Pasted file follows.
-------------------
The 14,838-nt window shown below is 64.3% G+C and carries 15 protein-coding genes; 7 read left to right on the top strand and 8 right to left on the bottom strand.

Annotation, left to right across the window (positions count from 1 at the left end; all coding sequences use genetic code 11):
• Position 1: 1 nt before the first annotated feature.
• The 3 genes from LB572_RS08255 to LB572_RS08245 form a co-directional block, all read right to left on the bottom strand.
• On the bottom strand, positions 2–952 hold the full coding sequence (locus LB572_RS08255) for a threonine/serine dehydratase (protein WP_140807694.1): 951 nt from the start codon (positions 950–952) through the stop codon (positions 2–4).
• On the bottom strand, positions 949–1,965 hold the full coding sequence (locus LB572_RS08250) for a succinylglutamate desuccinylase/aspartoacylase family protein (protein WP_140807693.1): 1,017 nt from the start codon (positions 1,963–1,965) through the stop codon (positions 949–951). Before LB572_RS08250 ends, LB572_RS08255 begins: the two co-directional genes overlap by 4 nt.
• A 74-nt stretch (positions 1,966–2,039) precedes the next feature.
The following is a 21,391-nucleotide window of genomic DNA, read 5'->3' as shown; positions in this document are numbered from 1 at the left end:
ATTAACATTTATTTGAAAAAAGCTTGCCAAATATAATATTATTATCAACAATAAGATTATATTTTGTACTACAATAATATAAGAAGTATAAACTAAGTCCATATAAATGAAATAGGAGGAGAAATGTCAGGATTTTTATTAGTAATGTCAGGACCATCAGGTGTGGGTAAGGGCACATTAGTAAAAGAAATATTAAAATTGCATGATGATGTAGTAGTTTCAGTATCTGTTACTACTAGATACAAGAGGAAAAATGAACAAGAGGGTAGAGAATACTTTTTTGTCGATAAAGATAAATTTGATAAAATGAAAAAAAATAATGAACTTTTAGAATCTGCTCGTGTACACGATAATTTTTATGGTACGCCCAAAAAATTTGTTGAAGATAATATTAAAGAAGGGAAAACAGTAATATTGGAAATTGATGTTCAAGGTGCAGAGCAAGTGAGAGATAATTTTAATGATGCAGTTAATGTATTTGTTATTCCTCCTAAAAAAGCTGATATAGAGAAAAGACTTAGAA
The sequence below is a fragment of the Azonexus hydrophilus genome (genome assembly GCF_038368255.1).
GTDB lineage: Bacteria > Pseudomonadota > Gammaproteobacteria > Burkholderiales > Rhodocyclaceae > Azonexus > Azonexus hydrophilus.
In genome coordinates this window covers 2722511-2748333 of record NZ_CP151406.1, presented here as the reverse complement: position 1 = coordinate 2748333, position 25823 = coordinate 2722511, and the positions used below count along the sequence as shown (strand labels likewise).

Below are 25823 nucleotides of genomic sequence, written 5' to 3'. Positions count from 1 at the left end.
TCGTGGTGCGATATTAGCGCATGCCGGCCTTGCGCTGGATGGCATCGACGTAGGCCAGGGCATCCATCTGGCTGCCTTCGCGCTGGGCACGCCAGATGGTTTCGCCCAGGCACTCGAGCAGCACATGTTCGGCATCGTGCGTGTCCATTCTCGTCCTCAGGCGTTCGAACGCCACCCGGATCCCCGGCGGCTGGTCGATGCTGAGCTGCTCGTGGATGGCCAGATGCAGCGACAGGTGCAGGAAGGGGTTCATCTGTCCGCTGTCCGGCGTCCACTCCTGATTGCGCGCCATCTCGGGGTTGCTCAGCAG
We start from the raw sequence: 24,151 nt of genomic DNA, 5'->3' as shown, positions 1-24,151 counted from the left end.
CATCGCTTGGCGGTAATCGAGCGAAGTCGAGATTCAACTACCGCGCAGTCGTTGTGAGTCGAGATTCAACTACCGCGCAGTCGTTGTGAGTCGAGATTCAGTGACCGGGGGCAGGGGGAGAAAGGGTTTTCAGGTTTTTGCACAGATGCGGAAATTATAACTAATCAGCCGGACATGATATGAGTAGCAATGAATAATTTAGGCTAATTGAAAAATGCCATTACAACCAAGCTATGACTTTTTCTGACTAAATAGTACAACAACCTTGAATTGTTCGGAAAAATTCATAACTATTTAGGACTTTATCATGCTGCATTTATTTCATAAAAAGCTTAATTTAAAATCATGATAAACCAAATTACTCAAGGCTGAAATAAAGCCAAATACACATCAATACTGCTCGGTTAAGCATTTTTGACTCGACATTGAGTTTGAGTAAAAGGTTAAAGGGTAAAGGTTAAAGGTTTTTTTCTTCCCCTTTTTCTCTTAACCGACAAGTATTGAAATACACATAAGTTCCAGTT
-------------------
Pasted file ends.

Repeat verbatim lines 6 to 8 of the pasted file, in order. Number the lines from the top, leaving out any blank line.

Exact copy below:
• On the bottom strand, positions 949–1,965 hold the full coding sequence (locus LB572_RS08250) for a succinylglutamate desuccinylase/aspartoacylase family protein (protein WP_140807693.1): 1,017 nt from the start codon (positions 1,963–1,965) through the stop codon (positions 949–951). Before LB572_RS08250 ends, LB572_RS08255 begins: the two co-directional genes overlap by 4 nt.
• A 74-nt stretch (positions 1,966–2,039) precedes the next feature.
The following is a 21,391-nucleotide window of genomic DNA, read 5'->3' as shown; positions in this document are numbered from 1 at the left end: